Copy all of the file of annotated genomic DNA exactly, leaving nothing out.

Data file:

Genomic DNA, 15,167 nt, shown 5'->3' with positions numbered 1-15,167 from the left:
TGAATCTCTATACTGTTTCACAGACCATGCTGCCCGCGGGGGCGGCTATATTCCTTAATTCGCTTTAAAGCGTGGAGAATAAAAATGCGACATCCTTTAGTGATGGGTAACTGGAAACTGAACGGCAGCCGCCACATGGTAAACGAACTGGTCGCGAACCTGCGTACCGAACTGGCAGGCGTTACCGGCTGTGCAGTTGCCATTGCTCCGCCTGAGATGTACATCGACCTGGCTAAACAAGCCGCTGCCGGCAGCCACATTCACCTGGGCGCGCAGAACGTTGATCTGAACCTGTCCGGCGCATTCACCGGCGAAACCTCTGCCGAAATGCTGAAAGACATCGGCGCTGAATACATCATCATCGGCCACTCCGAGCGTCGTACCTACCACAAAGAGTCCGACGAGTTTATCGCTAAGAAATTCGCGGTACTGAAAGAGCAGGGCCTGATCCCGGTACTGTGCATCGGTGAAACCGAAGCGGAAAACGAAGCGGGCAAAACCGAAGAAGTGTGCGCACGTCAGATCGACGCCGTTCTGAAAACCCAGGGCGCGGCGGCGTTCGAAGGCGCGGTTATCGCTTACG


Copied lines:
Genomic DNA, 15,167 nt, shown 5'->3' with positions numbered 1-15,167 from the left:
TGAATCTCTATACTGTTTCACAGACCATGCTGCCCGCGGGGGCGGCTATATTCCTTAATTCGCTTTAAAGCGTGGAGAATAAAAATGCGACATCCTTTAGTGATGGGTAACTGGAAACTGAACGGCAGCCGCCACATGGTAAACGAACTGGTCGCGAACCTGCGTACCGAACTGGCAGGCGTTACCGGCTGTGCAGTTGCCATTGCTCCGCCTGAGATGTACATCGACCTGGCTAAACAAGCCGCTGCCGGCAGCCACATTCACCTGGGCGCGCAGAACGTTGATCTGAACCTGTCCGGCGCATTCACCGGCGAAACCTCTGCCGAAATGCTGAAAGACATCGGCGCTGAATACATCATCATCGGCCACTCCGAGCGTCGTACCTACCACAAAGAGTCCGACGAGTTTATCGCTAAGAAATTCGCGGTACTGAAAGAGCAGGGCCTGATCCCGGTACTGTGCATCGGTGAAACCGAAGCGGAAAACGAAGCGGGCAAAACCGAAGAAGTGTGCGCACGTCAGATCGACGCCGTTCTGAAAACCCAGGGCGCGGCGGCGTTCGAAGGCGCGGTTATCGCTTACG